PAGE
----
Methodists 18th ct.

Susanna Wesley (1669-1742)
Phoebe Palmer (1807-1874)

Women and Wesley’s Times

John Wesley received much of his early spiritual and academic training from his mother Susanna Wesley (below), who told him that he was “a brand plucked from the burning” and was to have a special vocation given by God when he grew up. Susannah was referring to his near death from burning when the parsonage home his family was living in went up in flames when he was a little boy.

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In that Susanna was a strong, intelligent, spiritually mature woman may also be a reason why Wesley supported such women leaders in the Methodist movement. While John Wesley, for the most part, did not technically allow women to preach (“exhort”), he did recognize and encourage women to be leaders in a variety of ways.

Though we may think of John Wesley as too conservative in his view of women’s leadership, he was attacked from inside and outside of Methodism for his actions. In London, for example, some of Wesley’s followers tried to exclude women from a number of the society’s activities. Their actions infuriated Wesley, who told them that he did “exceedingly disapprove” of excluding women when the society met to pray, sing, and read the Scriptures.1 A clergyman accused Wesley of keeping women in Bristol so busy that they were not giving their families proper attention. “William Fleetwood dismissed the Methodists, or ‘Perfectionists,’ as he called them, as a group of ‘silly Women.’… Such attacks were unfounded but the response of women to Wesley’s liberating message was overwhelming indeed.2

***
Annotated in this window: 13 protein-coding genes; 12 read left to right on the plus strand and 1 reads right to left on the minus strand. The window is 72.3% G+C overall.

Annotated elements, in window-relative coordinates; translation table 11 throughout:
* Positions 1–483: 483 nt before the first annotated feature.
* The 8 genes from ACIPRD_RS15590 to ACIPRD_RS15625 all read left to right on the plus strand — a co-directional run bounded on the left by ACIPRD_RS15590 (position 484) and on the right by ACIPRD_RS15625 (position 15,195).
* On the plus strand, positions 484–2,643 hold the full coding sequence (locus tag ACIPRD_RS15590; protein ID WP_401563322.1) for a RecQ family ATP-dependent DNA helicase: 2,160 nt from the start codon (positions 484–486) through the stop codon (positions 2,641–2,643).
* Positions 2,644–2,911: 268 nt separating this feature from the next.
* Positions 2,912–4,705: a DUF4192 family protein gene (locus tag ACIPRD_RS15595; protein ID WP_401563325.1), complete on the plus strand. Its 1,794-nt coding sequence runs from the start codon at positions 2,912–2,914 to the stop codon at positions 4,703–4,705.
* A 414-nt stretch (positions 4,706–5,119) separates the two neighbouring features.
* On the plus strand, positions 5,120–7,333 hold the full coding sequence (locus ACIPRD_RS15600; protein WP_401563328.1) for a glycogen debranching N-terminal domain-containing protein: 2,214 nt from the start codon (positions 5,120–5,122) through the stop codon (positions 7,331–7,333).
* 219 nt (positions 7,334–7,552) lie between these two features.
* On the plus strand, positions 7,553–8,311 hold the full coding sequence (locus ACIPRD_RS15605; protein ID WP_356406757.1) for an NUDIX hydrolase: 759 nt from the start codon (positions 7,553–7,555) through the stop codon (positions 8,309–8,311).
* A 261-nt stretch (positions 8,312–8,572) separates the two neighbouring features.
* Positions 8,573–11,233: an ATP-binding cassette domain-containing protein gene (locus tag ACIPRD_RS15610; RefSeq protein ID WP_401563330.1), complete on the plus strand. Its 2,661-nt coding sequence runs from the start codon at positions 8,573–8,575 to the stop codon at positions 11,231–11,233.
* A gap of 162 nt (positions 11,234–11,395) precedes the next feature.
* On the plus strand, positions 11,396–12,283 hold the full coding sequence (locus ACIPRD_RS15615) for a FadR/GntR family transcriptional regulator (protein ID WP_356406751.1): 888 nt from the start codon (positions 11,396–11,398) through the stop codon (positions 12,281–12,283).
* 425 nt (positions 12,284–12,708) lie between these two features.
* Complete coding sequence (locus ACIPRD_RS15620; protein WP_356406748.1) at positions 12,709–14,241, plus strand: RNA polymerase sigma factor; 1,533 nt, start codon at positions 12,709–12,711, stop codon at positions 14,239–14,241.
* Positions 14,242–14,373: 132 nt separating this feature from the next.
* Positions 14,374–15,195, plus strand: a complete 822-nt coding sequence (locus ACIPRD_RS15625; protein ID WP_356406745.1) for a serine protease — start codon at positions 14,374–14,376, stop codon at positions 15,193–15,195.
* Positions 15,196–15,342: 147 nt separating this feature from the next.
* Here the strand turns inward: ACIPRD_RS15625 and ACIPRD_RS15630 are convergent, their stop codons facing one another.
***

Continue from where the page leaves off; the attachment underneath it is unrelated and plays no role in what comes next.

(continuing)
In his book John Wesley: Holiness of Heart and Life, Charles Yrigoyen, Jr., observes:

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Methodists flourished under the direction of class and band leaders, persons of spiritual strength and insight. Most of them were women! Among them were Sarah Crosby, Dorothy Downes, and Grace Murray, exemplary Christians whose witness persuaded many to accept God’s grace and begin a new life….

In effect, [Sarah Crosby, Mary Bosanquet (right), Hannah Harrison, Eliza BennisJane Cooper, and others]… were engaged in preaching, and many people experienced conversion as a result of their testimony and proclamation of the gospel…. In 1787, despite the objections of some of the male preachers, he officially authorized Sarah Mallet to preach, as long as she proclaimed the doctrines and adhered to the disciplines that all Methodist preachers were expected to accept.[3]

Methodist women of Wesley’s day truly “offered them Christ” in a variety of ways.

Used with Permission John Wesley: Holiness of Heart and Life

 

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